Volume 6: Innovative Solutions for Energy Transitions: Part V

Bioelectricity Generation From Sugarcane Waste in Queensland: Model for Optimal Siting and Sizes for Biomass Energy Plants Lasinidu Jayarathna*, Philip Hobson, Ian O’Hara, Geoff Kent



Minimizing cost and greenhouse gas (GHG) emissions associated with the transport of biomass feedstocks are a major focus in sustainable bioenergy production. The issue of determining appropriate candidate sites for large green-field bioenergy plants and subsequently choosing between these site options continues to involve complex decision-making processes. This paper reports on a geographical information system (GIS) based optimization model developed to identify optimal sites that minimize the biomass delivery costs and associated GHG emissions under different biomass supply scenarios. The model used extended GIS-based Fuzzy multi-criteria methods to identify candidate sites and location-allocation analysis to identify optimal energy plant locations. The model was configured to investigate sugarcane waste for bioelectricity production in Queensland, Australia. Results for the siting of bioelectricity generation capacity in Queensland identified optimally located plants with installed capacity ranges from 57 MW to 185 MW and average transportation distances of 27 km to 64 Km. The Burdekin cane growing region was identified as the most favoured location when considering feedstock transport costs and associated GHG emissions.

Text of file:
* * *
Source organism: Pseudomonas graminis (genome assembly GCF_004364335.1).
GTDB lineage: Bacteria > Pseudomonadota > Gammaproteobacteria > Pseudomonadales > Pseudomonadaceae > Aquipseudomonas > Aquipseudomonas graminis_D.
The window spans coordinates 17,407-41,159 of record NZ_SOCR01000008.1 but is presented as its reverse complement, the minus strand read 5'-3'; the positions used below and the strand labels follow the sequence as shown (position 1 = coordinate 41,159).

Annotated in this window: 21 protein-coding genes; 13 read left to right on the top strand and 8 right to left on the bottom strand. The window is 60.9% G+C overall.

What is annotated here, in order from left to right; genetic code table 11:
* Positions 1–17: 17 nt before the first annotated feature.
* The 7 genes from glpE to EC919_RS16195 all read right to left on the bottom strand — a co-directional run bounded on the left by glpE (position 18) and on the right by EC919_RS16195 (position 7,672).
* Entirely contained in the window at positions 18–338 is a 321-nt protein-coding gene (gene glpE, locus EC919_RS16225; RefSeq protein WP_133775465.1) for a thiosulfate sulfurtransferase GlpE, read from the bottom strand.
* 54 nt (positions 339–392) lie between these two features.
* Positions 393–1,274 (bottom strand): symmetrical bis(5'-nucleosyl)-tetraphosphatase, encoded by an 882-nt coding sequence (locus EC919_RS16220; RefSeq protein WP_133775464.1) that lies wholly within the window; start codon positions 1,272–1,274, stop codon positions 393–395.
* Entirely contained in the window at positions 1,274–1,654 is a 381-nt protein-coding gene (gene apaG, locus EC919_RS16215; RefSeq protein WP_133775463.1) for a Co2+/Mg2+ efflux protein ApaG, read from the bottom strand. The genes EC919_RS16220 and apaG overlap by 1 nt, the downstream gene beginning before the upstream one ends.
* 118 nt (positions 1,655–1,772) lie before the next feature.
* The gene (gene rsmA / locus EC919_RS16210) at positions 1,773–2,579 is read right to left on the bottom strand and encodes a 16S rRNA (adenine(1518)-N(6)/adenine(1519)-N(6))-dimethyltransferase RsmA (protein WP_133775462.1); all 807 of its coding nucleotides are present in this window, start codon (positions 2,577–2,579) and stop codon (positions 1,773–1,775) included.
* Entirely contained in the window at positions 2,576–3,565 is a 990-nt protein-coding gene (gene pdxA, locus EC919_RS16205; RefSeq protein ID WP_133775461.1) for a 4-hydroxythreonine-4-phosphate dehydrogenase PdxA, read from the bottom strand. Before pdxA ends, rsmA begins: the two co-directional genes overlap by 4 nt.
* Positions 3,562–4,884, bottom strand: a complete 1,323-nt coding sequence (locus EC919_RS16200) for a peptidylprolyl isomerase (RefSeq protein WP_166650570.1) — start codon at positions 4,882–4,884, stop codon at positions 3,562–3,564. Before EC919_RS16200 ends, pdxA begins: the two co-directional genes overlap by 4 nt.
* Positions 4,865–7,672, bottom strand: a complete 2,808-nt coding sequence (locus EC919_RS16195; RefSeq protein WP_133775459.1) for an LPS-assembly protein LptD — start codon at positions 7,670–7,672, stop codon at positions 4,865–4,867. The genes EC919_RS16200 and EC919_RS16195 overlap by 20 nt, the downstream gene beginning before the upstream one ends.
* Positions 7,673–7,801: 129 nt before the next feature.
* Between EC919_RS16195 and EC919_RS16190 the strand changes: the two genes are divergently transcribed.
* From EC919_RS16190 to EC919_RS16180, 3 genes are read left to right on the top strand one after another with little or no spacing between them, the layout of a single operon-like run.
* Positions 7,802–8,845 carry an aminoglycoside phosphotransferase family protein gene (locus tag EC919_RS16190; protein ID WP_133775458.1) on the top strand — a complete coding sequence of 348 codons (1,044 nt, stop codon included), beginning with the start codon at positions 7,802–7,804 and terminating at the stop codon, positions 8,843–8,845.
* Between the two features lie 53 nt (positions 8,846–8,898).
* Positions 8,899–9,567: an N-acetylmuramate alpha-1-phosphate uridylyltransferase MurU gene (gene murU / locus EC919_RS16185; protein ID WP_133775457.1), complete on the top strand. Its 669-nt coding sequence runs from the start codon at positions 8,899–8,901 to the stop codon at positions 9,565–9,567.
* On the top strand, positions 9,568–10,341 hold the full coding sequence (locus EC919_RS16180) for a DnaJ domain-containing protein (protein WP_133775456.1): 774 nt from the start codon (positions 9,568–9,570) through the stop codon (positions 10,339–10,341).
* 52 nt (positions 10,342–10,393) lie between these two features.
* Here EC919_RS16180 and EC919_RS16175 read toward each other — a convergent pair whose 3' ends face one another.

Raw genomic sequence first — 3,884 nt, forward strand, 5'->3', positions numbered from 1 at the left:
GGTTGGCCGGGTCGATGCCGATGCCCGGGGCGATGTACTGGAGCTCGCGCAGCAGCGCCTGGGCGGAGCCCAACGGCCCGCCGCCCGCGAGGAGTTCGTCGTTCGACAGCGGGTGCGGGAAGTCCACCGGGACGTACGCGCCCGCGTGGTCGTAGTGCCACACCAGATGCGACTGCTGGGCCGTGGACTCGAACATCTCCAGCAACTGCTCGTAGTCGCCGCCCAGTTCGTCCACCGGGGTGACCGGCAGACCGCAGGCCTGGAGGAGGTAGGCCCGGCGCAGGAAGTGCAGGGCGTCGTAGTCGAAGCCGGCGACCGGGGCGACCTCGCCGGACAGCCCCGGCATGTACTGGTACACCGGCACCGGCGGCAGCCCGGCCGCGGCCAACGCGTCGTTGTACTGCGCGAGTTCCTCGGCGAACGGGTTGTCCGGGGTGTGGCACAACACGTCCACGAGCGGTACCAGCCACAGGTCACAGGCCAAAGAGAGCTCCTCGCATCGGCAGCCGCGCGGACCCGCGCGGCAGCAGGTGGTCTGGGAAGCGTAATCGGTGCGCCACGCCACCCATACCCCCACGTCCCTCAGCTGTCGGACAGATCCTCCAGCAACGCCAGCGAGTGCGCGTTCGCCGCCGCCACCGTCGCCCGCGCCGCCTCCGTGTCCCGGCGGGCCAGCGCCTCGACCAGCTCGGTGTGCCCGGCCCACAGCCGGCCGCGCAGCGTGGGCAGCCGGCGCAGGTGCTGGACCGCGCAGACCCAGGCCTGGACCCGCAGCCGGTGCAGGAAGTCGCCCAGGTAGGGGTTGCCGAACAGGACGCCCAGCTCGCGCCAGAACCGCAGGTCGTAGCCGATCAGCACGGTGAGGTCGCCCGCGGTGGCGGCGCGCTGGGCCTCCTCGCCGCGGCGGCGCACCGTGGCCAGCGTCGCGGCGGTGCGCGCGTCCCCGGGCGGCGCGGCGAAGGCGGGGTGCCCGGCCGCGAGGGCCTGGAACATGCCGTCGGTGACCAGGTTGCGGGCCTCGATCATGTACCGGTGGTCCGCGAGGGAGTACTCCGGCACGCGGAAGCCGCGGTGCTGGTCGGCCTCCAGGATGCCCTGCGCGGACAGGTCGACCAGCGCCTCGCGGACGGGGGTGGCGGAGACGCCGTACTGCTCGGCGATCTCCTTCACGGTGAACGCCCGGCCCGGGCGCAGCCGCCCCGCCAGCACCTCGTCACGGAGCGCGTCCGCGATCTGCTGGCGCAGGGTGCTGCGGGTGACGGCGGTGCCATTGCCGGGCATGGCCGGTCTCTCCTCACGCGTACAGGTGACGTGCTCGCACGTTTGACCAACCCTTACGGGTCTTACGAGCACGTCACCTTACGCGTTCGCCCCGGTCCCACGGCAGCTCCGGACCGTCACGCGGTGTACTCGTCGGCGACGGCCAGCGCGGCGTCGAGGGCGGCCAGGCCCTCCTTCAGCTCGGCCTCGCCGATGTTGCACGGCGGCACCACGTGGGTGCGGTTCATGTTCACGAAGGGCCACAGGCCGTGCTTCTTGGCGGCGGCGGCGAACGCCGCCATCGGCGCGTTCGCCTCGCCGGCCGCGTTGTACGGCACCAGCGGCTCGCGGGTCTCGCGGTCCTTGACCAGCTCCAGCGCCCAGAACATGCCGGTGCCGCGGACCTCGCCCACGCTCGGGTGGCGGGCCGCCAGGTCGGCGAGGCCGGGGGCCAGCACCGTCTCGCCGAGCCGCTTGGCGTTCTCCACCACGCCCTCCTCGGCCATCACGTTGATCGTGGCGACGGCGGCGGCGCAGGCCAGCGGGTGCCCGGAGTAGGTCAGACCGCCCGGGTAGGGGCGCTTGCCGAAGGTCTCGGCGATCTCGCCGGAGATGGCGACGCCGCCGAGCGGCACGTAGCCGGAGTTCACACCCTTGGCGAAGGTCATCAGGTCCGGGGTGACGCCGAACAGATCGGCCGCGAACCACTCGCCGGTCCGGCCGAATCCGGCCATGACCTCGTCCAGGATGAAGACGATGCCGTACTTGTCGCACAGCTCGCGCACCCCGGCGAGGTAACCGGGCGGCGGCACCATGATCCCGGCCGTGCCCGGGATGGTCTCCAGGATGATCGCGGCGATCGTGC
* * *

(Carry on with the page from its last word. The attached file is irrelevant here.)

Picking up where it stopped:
Keywords GIS, Biomass energy plant, Bioelectricity, Location-allocation model

Copyright ©
Energy Proceedings